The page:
Composing her pictures in the camera, she enlarged the negatives to full frame, and included the rebate—the perforated edges and traces left by sticky tape that joined the cellulite negative and the paper positive together. The technique became her signature, proof that she was a “4×5 Polaroid girl,” as she was fond of saying. Ironically, it may not always have worked to the best advantage, sometimes resulting in a forced, aestheticized look. But her strength is to be found in the extremely high quality of her gelatin silver prints, which she always made herself, each one a performance of black, gray and silver tones on paper. The individual tones are delicate and subtle, yet the interplay between them is so intense that they deepen the sense of depth, almost engendering a momentary illusion of three-dimensionality.
In her picture of the ancient city of Petra, Jordan on the cover of Talking Stones, the weathered rock face, the smooth curves, the crevices and shallow caves resonate emotionally like music. Her representation of a site so steeped in time and history evokes a feeling of silence, a sacred silence which moves the viewer to imagine traces of a dead civilisation. Music and photography are both visceral experiences, and it should not come as a surprise that Ling—the musician-photographer—would innately approach her photographic subjects from a musical perspective. And therein lies the power of some of her best work, which effortlessly moves the emotions and leads the viewer to experience her elemental world of ancient stones. It is not so much about the stones that she documented, but about Ling’s emotional experience that is imparted to the viewer.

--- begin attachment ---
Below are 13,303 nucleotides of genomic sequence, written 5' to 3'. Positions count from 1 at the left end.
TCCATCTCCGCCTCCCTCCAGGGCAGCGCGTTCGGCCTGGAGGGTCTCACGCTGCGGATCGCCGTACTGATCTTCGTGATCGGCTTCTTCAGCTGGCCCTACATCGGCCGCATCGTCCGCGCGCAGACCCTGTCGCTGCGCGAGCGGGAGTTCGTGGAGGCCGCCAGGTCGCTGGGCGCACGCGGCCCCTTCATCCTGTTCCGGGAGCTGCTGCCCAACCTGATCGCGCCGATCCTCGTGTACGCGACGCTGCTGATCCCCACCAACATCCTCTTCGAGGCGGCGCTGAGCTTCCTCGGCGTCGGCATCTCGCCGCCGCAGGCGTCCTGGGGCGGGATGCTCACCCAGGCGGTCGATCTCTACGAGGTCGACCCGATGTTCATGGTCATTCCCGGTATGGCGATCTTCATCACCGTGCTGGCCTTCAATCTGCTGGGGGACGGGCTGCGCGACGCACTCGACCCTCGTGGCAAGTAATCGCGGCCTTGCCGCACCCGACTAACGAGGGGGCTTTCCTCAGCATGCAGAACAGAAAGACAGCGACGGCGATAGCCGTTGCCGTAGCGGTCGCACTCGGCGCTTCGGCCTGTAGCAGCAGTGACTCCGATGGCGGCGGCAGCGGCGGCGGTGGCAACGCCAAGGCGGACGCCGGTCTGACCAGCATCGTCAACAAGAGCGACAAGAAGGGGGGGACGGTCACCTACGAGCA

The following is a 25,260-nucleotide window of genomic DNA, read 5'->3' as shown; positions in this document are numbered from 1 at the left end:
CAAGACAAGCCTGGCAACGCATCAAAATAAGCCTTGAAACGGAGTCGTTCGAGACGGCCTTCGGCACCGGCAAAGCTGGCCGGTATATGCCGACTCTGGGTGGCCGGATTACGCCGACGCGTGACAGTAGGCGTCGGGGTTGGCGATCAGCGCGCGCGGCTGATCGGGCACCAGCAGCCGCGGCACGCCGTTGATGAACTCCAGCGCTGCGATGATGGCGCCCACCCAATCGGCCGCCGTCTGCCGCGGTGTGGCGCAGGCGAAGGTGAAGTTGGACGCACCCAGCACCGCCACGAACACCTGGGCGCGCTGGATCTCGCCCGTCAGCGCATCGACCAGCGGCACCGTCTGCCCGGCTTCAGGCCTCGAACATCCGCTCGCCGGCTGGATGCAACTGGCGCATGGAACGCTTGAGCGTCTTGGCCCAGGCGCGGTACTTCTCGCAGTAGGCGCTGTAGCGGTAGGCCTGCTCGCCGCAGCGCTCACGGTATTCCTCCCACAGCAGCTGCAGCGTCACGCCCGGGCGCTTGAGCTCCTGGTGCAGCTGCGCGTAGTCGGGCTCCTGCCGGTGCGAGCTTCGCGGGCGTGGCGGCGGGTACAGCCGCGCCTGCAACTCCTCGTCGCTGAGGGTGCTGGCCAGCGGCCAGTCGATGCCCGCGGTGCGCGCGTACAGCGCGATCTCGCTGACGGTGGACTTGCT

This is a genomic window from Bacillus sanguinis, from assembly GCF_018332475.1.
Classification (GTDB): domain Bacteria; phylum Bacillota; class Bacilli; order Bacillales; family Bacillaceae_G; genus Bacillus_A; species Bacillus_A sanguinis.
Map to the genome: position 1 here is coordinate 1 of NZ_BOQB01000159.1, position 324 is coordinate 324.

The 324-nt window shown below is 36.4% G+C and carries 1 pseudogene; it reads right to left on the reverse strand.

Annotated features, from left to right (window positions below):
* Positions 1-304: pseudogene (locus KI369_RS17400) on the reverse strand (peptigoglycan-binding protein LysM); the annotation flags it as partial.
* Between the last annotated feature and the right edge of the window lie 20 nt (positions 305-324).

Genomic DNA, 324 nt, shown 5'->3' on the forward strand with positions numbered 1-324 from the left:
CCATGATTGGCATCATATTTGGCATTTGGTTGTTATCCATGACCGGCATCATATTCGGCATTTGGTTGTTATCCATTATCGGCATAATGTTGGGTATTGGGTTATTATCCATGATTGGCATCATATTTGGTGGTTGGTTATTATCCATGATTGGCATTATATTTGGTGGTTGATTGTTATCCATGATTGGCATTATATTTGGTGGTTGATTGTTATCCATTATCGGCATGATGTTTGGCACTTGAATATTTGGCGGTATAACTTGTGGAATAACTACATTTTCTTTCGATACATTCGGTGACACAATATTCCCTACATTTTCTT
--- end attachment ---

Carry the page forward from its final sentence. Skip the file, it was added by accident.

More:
After Mongolia, she turned her attention to the Baobab trees of Madagascar, Mali, Ivory Coast and South Africa, producing a limited-edition portfolio of platinum prints, The Tree of Generations (2008-2010). Obsessed with desert landscapes, she was travelling to the Sahara Desert when she saw her first Baobab, an iconic and ancient tree that can easily live one or two thousand years. She had never photographed trees before, but fell in love with the idea of longevity, that this odd-looking tree could be as old as some of her ancient stone sites. She was totally captivated by its “enduring presence, perhaps even older than the legends that are passed down from generation to generation.” For her, “its roots are deeply intertwined with daily existence,” since the “tree of life” provides local communities with basic necessities like material for shelters, food and medicine. Some Baobabs have contorted shapes that are like parodies or caricatures of nature, at times resembling bloated tubular balloons or fantastical primeval beings. Ling approached them in the same way that she approached the ancient rocks: with a sense of reverence, in full sunlight, working with the shadows of the mid-day sun. She often posed a nearby villager to symbolize the unique relationship between the tree and the community, and to convey a sense of the scale of these giants. Looking at the largescale 30×40in prints—in this case digitally made from scans in a limited edition of platinum prints—one can almost feel the tension of the pre-historic giants that have survived the relentless heat of thousands of years.